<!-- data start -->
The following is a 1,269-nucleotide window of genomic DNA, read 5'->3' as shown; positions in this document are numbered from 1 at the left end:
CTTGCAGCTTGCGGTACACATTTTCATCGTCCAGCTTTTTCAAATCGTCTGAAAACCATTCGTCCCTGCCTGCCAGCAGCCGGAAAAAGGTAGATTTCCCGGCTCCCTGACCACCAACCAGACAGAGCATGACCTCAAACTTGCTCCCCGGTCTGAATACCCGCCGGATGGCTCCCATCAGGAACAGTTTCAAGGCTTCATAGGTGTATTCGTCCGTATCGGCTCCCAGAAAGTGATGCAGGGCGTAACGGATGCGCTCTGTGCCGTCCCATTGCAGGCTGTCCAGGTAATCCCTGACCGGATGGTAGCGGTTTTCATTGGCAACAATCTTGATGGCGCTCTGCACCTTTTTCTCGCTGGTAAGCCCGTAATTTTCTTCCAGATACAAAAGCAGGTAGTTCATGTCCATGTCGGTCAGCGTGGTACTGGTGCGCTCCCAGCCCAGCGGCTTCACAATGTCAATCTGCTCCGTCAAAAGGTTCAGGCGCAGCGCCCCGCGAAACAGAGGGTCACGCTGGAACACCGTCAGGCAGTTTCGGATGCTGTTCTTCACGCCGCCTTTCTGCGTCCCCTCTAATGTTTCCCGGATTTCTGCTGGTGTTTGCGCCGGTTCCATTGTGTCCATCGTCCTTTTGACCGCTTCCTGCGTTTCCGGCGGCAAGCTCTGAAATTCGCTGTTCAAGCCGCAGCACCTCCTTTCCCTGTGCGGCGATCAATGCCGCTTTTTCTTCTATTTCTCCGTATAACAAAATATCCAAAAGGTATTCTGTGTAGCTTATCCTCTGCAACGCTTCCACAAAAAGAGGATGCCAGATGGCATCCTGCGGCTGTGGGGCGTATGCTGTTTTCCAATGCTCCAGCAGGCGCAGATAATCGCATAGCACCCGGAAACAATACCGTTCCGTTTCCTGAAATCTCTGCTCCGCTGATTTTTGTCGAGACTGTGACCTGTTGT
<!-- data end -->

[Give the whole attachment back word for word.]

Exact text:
The following is a 1,269-nucleotide window of genomic DNA, read 5'->3' as shown; positions in this document are numbered from 1 at the left end:
CTTGCAGCTTGCGGTACACATTTTCATCGTCCAGCTTTTTCAAATCGTCTGAAAACCATTCGTCCCTGCCTGCCAGCAGCCGGAAAAAGGTAGATTTCCCGGCTCCCTGACCACCAACCAGACAGAGCATGACCTCAAACTTGCTCCCCGGTCTGAATACCCGCCGGATGGCTCCCATCAGGAACAGTTTCAAGGCTTCATAGGTGTATTCGTCCGTATCGGCTCCCAGAAAGTGATGCAGGGCGTAACGGATGCGCTCTGTGCCGTCCCATTGCAGGCTGTCCAGGTAATCCCTGACCGGATGGTAGCGGTTTTCATTGGCAACAATCTTGATGGCGCTCTGCACCTTTTTCTCGCTGGTAAGCCCGTAATTTTCTTCCAGATACAAAAGCAGGTAGTTCATGTCCATGTCGGTCAGCGTGGTACTGGTGCGCTCCCAGCCCAGCGGCTTCACAATGTCAATCTGCTCCGTCAAAAGGTTCAGGCGCAGCGCCCCGCGAAACAGAGGGTCACGCTGGAACACCGTCAGGCAGTTTCGGATGCTGTTCTTCACGCCGCCTTTCTGCGTCCCCTCTAATGTTTCCCGGATTTCTGCTGGTGTTTGCGCCGGTTCCATTGTGTCCATCGTCCTTTTGACCGCTTCCTGCGTTTCCGGCGGCAAGCTCTGAAATTCGCTGTTCAAGCCGCAGCACCTCCTTTCCCTGTGCGGCGATCAATGCCGCTTTTTCTTCTATTTCTCCGTATAACAAAATATCCAAAAGGTATTCTGTGTAGCTTATCCTCTGCAACGCTTCCACAAAAAGAGGATGCCAGATGGCATCCTGCGGCTGTGGGGCGTATGCTGTTTTCCAATGCTCCAGCAGGCGCAGATAATCGCATAGCACCCGGAAACAATACCGTTCCGTTTCCTGAAATCTCTGCTCCGCTGATTTTTGTCGAGACTGTGACCTGTTGT